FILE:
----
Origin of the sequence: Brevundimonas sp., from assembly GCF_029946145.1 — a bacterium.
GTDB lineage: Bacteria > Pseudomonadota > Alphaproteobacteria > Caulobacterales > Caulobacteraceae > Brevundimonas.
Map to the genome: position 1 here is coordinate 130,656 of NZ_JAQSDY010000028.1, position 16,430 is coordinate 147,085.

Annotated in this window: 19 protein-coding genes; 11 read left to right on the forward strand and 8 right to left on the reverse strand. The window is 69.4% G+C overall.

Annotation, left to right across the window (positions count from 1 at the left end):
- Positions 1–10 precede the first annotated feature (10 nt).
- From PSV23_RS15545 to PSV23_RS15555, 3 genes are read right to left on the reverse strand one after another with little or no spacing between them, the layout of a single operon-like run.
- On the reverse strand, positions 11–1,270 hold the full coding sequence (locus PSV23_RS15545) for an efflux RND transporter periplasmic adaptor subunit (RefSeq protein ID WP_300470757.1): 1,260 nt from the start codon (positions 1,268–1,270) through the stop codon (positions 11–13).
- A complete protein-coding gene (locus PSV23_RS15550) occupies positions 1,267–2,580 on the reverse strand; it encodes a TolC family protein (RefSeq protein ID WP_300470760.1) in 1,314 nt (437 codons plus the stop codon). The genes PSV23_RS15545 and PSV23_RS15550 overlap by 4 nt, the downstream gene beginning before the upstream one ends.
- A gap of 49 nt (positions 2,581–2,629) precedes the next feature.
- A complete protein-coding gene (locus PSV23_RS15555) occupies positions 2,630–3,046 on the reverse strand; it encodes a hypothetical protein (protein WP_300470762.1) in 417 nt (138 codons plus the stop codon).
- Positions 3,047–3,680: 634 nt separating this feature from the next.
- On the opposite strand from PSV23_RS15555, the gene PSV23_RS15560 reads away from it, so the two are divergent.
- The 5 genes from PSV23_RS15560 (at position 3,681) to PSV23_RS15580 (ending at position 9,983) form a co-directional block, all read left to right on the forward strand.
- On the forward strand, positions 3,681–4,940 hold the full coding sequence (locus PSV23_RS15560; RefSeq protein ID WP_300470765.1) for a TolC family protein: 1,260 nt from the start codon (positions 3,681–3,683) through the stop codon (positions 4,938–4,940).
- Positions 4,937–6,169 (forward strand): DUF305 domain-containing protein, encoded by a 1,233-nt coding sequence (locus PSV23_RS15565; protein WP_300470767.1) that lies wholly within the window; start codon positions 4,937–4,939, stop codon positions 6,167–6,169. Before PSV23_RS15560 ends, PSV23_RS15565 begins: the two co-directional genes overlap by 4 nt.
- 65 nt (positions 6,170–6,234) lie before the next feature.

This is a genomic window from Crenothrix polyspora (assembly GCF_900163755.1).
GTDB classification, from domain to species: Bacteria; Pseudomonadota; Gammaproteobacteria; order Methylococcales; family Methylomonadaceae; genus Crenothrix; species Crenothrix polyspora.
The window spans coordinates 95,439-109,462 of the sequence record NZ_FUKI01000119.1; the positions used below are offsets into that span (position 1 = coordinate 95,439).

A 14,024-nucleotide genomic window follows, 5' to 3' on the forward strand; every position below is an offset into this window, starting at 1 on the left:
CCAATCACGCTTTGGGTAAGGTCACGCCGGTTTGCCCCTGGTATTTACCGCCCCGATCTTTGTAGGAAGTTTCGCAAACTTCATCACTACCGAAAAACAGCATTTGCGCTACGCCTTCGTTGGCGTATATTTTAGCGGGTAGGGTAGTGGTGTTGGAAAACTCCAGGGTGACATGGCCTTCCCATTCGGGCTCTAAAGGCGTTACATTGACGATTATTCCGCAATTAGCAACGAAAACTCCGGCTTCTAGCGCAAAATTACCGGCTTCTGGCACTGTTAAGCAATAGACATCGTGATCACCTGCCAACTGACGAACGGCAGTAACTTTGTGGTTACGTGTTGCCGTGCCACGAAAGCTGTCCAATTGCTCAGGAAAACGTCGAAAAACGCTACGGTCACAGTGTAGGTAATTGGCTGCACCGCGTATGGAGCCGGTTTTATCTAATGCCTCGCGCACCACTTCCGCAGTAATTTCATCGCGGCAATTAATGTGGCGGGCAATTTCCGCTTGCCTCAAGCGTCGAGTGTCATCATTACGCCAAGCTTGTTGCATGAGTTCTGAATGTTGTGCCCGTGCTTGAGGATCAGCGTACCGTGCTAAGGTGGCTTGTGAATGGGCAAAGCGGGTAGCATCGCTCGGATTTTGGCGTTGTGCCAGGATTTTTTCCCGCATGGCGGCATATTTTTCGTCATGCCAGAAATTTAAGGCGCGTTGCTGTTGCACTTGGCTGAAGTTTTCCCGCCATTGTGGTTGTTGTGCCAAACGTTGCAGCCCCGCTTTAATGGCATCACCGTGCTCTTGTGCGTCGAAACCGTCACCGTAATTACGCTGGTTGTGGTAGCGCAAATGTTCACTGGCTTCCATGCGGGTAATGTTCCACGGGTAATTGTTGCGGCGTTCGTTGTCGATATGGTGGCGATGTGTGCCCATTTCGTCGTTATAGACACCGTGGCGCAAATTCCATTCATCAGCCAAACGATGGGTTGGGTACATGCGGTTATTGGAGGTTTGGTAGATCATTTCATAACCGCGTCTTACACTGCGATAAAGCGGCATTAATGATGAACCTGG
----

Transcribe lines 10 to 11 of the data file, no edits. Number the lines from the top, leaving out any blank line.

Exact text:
- A gap of 49 nt (positions 2,581–2,629) precedes the next feature.
- A complete protein-coding gene (locus PSV23_RS15555) occupies positions 2,630–3,046 on the reverse strand; it encodes a hypothetical protein (protein WP_300470762.1) in 417 nt (138 codons plus the stop codon).